The town changed hands several times; once it was given as payment to soldiers of the Ascanian margraves of Brandenburg. When the last Piast duke Henry XI of Głogów died without issue in 1476, his widow Barbara of Hohenzollern, daughter of Elector Albert Achilles of Brandenburg, inherited the territory of Crossen. The Brandenburg influence met with fierce opposition by Henry's cousin Duke Jan II the Mad of Żagań, who devastated Krosno but in 1482 had to sign an agreement with Albert Achilles, who was able to retain the Krosno area. As a former part of the Duchy of Głogów it officially remained a lien of the Bohemian kingdom until in 1538 King Ferdinand I of Habsburg, renounced all rights to Crossen in 1538, thereby finalizing the district's belonging to the Neumark region of the Brandenburg margraviate.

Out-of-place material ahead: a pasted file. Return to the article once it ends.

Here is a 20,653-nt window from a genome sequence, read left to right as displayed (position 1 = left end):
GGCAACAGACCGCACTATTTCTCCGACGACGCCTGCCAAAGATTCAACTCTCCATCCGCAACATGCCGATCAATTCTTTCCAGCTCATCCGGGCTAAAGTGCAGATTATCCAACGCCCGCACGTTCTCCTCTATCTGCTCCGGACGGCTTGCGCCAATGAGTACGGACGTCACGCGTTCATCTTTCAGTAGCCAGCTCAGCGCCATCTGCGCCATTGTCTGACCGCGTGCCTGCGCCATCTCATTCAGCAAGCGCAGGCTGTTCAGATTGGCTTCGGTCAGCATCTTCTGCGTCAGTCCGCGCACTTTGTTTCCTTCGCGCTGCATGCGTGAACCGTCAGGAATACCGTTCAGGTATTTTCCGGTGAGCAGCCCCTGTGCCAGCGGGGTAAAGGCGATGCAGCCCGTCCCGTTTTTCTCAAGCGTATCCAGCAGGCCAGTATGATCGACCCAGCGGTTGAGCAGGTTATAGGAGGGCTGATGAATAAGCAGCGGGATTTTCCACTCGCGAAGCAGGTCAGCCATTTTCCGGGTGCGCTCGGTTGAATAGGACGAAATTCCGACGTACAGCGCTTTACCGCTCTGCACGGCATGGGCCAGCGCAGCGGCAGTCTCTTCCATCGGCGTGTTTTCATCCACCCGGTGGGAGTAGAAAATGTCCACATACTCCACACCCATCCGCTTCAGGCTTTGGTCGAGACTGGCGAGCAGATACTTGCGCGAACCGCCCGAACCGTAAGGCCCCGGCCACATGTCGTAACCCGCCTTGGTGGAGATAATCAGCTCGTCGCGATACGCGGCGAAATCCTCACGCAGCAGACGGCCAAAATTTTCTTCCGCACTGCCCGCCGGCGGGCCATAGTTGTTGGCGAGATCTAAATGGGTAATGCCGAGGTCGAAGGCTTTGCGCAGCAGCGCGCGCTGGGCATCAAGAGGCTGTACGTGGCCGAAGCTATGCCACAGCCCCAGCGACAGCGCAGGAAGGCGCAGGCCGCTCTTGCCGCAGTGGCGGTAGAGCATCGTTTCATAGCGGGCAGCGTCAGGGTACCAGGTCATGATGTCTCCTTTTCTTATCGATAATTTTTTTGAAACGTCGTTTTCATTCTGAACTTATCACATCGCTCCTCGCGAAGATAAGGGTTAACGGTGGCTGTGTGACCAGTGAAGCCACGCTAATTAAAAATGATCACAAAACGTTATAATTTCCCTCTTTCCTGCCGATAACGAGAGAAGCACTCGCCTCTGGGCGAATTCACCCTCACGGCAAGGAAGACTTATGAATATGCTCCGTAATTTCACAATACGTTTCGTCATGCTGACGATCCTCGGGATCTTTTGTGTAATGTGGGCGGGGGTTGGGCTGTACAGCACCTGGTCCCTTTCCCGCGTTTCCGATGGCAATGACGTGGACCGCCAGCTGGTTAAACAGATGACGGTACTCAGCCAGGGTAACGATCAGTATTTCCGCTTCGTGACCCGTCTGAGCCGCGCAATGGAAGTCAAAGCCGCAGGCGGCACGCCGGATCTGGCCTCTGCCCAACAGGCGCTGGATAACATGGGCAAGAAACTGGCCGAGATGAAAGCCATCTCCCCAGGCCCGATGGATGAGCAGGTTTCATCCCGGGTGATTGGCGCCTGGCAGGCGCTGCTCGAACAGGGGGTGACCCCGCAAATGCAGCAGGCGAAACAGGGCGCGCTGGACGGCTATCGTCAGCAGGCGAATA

In 1945 during World War II, the town was conquered by the Soviet Red Army. According to the post-war Potsdam Conference, the town east of the Oder-Neisse line was placed under Polish administration. The German-speaking inhabitants were expelled westward and replaced with Poles. Due to war and expulsion, the population was reduced from 10,800 in 1939 to 2,000 in 1946.